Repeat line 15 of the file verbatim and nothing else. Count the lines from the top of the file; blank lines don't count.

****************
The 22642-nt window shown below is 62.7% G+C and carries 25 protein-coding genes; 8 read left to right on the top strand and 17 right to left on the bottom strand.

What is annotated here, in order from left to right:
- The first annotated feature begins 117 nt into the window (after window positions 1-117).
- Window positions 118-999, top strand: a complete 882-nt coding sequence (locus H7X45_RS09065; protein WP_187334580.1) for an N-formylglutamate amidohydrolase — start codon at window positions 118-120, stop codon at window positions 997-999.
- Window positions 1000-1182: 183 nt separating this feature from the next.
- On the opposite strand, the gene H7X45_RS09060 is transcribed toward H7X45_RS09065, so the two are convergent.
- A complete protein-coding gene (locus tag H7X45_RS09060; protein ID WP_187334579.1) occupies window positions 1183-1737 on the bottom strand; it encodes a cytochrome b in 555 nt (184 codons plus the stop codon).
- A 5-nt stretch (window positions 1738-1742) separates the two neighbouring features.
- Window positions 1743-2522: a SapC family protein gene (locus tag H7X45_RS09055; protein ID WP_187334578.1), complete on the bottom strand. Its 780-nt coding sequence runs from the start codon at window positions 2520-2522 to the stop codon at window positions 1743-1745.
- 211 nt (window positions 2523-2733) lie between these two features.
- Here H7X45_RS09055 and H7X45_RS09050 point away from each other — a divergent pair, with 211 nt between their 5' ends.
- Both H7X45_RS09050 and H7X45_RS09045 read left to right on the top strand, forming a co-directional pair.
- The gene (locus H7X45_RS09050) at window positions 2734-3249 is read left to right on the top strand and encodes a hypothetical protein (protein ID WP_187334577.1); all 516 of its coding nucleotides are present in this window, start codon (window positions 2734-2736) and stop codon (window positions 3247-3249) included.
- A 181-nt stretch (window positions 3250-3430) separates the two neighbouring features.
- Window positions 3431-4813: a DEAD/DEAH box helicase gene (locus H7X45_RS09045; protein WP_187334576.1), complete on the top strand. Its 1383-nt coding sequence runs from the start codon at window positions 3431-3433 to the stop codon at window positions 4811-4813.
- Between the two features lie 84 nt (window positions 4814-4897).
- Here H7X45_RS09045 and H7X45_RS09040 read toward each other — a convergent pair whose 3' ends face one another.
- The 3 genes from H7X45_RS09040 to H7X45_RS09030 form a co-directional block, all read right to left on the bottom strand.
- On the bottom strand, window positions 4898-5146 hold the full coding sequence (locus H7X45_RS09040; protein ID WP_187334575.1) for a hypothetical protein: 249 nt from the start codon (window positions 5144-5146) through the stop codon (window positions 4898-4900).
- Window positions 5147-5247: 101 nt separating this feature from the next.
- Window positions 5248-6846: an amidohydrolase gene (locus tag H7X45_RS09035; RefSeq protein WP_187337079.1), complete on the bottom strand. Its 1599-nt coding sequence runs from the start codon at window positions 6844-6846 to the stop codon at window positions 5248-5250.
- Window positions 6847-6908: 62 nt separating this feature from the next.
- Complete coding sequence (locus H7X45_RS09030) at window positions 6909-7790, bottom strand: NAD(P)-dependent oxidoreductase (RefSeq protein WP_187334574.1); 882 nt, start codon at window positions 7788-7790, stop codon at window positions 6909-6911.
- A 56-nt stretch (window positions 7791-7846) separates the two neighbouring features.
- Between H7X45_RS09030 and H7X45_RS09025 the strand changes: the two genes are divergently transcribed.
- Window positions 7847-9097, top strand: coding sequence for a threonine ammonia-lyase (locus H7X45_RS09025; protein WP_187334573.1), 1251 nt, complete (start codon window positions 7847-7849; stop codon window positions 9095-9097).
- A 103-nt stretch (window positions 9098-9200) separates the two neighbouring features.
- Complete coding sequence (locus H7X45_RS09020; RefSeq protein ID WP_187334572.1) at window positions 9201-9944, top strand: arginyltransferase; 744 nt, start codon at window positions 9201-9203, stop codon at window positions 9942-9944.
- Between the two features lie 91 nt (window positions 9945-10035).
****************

- Window positions 3431-4813: a DEAD/DEAH box helicase gene (locus H7X45_RS09045; protein WP_187334576.1), complete on the top strand. Its 1383-nt coding sequence runs from the start codon at window positions 3431-3433 to the stop codon at window positions 4811-4813.